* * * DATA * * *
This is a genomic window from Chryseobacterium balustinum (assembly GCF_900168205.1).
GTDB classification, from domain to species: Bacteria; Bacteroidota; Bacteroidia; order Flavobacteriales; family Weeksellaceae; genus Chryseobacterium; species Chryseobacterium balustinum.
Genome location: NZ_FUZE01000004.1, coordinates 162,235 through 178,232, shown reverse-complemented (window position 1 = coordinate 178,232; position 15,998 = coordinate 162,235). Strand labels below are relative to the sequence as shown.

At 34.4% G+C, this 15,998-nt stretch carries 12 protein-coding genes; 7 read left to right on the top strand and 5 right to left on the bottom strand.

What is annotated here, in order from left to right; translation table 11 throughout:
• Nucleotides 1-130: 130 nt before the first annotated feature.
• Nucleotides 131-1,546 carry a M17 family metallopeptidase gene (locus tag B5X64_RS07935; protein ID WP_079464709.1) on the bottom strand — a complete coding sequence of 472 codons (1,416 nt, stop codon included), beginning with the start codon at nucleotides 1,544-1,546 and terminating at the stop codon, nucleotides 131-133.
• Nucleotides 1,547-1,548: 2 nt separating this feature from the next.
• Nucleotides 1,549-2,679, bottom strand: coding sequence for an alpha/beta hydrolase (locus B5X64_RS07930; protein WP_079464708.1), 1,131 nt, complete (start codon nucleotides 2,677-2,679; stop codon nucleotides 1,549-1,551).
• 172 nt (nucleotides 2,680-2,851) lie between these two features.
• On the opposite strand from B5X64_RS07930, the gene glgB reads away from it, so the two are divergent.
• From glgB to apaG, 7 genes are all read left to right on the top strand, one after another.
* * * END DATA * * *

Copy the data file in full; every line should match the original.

This is a genomic window from Chryseobacterium balustinum (assembly GCF_900168205.1).
GTDB classification, from domain to species: Bacteria; Bacteroidota; Bacteroidia; order Flavobacteriales; family Weeksellaceae; genus Chryseobacterium; species Chryseobacterium balustinum.
Genome location: NZ_FUZE01000004.1, coordinates 162,235 through 178,232, shown reverse-complemented (window position 1 = coordinate 178,232; position 15,998 = coordinate 162,235). Strand labels below are relative to the sequence as shown.

At 34.4% G+C, this 15,998-nt stretch carries 12 protein-coding genes; 7 read left to right on the top strand and 5 right to left on the bottom strand.

What is annotated here, in order from left to right; translation table 11 throughout:
• Nucleotides 1-130: 130 nt before the first annotated feature.
• Nucleotides 131-1,546 carry a M17 family metallopeptidase gene (locus tag B5X64_RS07935; protein ID WP_079464709.1) on the bottom strand — a complete coding sequence of 472 codons (1,416 nt, stop codon included), beginning with the start codon at nucleotides 1,544-1,546 and terminating at the stop codon, nucleotides 131-133.
• Nucleotides 1,547-1,548: 2 nt separating this feature from the next.
• Nucleotides 1,549-2,679, bottom strand: coding sequence for an alpha/beta hydrolase (locus B5X64_RS07930; protein WP_079464708.1), 1,131 nt, complete (start codon nucleotides 2,677-2,679; stop codon nucleotides 1,549-1,551).
• 172 nt (nucleotides 2,680-2,851) lie between these two features.
• On the opposite strand from B5X64_RS07930, the gene glgB reads away from it, so the two are divergent.
• From glgB to apaG, 7 genes are all read left to right on the top strand, one after another.